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Supergirl (1984)
Director: Jeannot Szwarc

review by Steven Hampton

Her name's Kara, from Argo City, right? And she's a 'cousin' of the world's most famous superhero. Her mission is to retrieve the lost 'Omegahedron' - essential source of life-sustaining power for her capsule township home, locked in 'inner-space', where they escaped the destruction of planet Krypton. The McGuffin (as Hitchcock might term it) is the glowing bauble, so vital to Argo's survival, which unaccountably turns up on Earth, disrupting munchies at a picnic site. Later, Supergirl emerges from the nearby lake to fly about the woods, like a demented pixie. What happens then is... a protracted quest saga, saccharine romantic adventures, the proverbial battle of good versus evil - theatrically enacted with chiefly pantomime verve.
   The casting is unexpected. Peter Cook's hammy maths teacher and party-time warlock recalls his earlier role in Bedazzled (1967), in which he played the devil. Faye Dunaway (grandstanding) and Brenda Vaccaro (commentator) are a wacky double act playing delightfully bitchy witches, Selena and Bianca, who may in retrospect form a genre link - admittedly tenuous - between the TV comedy of Bewitched and today's movie witches in such Disney fare as Hocus-Pocus.
Supergirl poster
The supernatural threats conjured up by various special effects people include a malevolent digging machine (inspired by Theodore Sturgeon's Killdozer?), and a rampaging invisible monster - clearly modelled after the one from Forbidden Planet. The climax takes place in a mountaintop castle, where Supergirl confronts the ultimate 'power of shadow' in the form of a somewhat metaphysical satanic figure, the illusory manifestation of Selena's ill will. Supergirl brings home to us the spectre of Arthur C. Clarke's often-repeated genre message that super-science is indistinguishable from magic rather better than any other fantasy movie.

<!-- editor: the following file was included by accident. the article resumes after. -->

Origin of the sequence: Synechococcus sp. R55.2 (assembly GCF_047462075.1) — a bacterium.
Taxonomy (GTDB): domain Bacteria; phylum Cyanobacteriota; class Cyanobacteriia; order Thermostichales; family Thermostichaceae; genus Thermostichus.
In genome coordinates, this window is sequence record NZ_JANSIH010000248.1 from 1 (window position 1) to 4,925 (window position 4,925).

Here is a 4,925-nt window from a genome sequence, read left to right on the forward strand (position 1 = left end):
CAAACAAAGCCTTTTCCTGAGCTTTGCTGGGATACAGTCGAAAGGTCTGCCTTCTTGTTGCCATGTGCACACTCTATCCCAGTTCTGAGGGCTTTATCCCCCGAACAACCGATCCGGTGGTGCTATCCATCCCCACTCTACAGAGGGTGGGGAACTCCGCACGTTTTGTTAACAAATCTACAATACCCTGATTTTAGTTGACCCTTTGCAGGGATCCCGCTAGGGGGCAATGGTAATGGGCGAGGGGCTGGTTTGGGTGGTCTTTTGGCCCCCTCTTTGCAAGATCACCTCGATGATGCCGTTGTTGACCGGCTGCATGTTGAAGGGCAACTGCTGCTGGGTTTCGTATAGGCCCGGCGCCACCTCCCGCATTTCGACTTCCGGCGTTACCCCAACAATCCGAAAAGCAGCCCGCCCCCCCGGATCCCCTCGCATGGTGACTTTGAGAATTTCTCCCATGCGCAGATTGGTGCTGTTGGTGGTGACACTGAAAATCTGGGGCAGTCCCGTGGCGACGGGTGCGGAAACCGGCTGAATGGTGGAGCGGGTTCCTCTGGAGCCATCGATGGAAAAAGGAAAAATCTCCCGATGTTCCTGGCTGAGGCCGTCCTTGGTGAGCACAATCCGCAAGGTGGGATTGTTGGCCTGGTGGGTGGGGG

There are numerous inconsistencies, though. How is it that Krypton's alien technology effectively amplifies the inherently evil force of Peter Cook's voodoo wand? And where on earth did Selena get books of spells instructing her on how to imprison Supergirl in the 'Phantom Zone'? What makes the movie work at all, and rightly holds this otherwise lacklustre enterprise together, is Helen Slater's central performance. As critic Roger Ebert puts it: "She shares with Christopher Reeve the ability to wear a funny costume and not look ridiculous. We look at her and see Supergirl." This is just as true for the flying sequences - accompanied by a lush, melodic score - as in Slater's grounded speeches with defiant stare and fists set on her on hips. Compare Slater's efforts to Peter O'Toole's wearied character - ostensibly the heroine's tutor, who puts about as much into his role as if he lost a bet and is doing penance. He's certainly no match for Marlon Brando's star turn in 1978's Superman.
   Anchor Bay's Region '0' DVD extras are spectacular. This is a two-disc pack with a 16-page booklet. Disc one is the international version (with 10 minutes of footage unseen in USA), plus scene access in 24 chapters, a Making Of Supergirl featurette, talent biographies, storyboards, gallery of stills and posters, cinema trailers, TV spots, and the director's commentary. Disc two is the director's cut, 24 minutes longer - which has been actually been on British TV.
previously published online, VideoVista #20
Supergirl
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